Cancer incidence among American Indians is low, yet their five-year relative survival rate is the second lowest of all U.S. populations. Culturally relevant cancer prevention education is key to achieving health equity, according to Dr. Nicolette Teufel-Shone, who worked with fellow researchers and students from the University of Arizona’s Mel and Enid Zuckerman College of Public Health in a collaborative project with the Hualapai Tribe. In this project, the group modified the National Cancer Institute’s 2003 Health Information National Trends Survey (HINTS) to develop a more culturally relevant cancer information survey that was used to document the health seeking behaviors, perceptions of cancer risks and prevention among American Indian adults residing in the Hualapai Indian community.
A team of health care providers, educators and cancer survivors (six native and three non-native) completed the adaptation. Four trained native interviewers administered the survey using a random household survey design. The Hualapai HINTS was well accepted (<5 % refusal rate) and was completed by 205 adults (20.5 % of all adult residents). Respondents reported a preference for, and a trust in, verbal cancer information and communication with health care professionals (77.1 % preference; 57.4 % trust) and at workshops (75.2 % preference; 45.5 % trust). Respondents were aware of some health behaviors associated with reduced cancer risk, such as avoiding tobacco use, and the need for cancer screening. Respondents were less well informed about the role of diet and exercise in cancer prevention. These findings were used to inform local cancer prevention education efforts and to develop a series of monthly workshops that engaged local health professionals to reinforce and discuss the role of lifestyle-related factors, specifically diet and exercise, in reducing cancer risk.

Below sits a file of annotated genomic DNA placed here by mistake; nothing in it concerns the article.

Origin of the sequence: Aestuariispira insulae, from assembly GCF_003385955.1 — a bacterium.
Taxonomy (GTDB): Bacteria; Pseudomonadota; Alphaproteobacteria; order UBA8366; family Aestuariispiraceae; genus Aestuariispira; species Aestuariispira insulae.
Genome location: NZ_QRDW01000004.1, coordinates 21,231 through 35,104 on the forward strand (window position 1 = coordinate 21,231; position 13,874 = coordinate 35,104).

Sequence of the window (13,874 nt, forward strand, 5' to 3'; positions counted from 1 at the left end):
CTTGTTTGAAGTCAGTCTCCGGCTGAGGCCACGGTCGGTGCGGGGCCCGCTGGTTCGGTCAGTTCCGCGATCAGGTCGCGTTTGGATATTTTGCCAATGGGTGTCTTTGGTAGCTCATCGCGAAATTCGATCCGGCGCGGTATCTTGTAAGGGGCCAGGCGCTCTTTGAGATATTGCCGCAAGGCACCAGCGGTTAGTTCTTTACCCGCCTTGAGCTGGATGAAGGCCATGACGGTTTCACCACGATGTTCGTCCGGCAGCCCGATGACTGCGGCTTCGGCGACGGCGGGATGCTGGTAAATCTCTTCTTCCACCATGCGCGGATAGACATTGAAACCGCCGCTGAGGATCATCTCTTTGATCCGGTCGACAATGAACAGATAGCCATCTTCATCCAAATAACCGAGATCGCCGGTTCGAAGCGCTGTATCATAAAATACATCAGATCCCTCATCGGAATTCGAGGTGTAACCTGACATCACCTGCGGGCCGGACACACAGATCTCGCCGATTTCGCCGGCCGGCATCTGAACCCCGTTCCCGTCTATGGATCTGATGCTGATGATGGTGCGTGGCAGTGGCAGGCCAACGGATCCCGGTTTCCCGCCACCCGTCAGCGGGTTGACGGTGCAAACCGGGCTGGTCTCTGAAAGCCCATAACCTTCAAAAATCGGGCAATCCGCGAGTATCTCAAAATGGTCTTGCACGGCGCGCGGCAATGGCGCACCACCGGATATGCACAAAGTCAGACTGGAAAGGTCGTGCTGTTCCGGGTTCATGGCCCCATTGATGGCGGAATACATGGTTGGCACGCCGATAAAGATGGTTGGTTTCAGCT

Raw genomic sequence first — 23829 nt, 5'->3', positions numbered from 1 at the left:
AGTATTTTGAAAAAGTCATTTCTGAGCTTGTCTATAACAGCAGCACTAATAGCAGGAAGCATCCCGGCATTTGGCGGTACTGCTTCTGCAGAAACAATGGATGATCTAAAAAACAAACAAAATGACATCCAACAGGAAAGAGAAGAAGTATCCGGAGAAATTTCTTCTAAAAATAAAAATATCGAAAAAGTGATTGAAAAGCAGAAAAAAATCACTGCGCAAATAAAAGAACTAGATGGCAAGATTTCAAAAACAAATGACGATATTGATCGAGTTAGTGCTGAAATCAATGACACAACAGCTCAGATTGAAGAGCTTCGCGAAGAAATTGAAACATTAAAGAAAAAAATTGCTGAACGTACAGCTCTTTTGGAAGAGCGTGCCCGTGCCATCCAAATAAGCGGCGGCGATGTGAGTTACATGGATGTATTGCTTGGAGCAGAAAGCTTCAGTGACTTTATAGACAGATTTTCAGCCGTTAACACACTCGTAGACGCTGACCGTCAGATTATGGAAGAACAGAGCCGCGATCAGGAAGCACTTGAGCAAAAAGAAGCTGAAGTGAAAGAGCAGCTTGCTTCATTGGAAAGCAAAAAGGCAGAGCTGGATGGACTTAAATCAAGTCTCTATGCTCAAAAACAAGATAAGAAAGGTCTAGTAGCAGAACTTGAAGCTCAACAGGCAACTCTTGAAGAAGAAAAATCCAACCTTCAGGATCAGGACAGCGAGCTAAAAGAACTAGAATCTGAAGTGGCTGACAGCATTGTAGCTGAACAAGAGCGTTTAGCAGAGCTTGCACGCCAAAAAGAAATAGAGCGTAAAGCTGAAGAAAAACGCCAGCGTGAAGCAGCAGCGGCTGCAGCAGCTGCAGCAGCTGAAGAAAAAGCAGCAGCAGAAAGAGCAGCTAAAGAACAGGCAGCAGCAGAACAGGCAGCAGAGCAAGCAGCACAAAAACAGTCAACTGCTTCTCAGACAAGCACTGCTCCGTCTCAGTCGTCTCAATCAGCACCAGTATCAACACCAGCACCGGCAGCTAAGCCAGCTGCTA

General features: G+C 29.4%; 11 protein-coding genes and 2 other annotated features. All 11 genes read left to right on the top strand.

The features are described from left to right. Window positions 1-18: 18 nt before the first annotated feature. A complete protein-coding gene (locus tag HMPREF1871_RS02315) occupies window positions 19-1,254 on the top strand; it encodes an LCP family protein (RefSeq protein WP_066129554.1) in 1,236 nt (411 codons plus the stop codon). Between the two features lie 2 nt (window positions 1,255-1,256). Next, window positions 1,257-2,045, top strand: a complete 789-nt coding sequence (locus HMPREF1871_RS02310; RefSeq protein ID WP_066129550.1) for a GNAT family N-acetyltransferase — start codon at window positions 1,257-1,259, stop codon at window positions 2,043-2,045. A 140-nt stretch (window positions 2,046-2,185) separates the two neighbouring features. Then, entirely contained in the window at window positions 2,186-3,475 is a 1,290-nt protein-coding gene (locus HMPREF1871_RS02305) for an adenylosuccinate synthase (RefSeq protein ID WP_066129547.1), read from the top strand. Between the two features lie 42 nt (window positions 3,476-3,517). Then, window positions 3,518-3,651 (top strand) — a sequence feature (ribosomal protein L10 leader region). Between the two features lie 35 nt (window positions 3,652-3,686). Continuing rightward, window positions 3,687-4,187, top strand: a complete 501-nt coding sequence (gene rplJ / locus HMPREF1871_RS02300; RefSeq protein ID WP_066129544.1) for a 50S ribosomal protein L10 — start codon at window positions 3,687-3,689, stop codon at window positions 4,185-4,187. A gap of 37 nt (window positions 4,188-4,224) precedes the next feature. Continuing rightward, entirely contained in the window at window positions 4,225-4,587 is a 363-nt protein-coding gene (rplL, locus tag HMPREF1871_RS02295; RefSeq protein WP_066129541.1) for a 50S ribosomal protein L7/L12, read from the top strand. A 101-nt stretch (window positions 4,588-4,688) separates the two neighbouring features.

The article, “Documenting Cancer Information Seeking Behavior and Risk Perception in the Hualapai Indian Community to Inform a Community Health Program” was published in the Journal of Journal of Community Health, October 2015, Volume 40, Issue 5, pp 891-898. The article can be accessed at the following link: http://link.springer.com/article/10.1007%2Fs10900-015-0009-1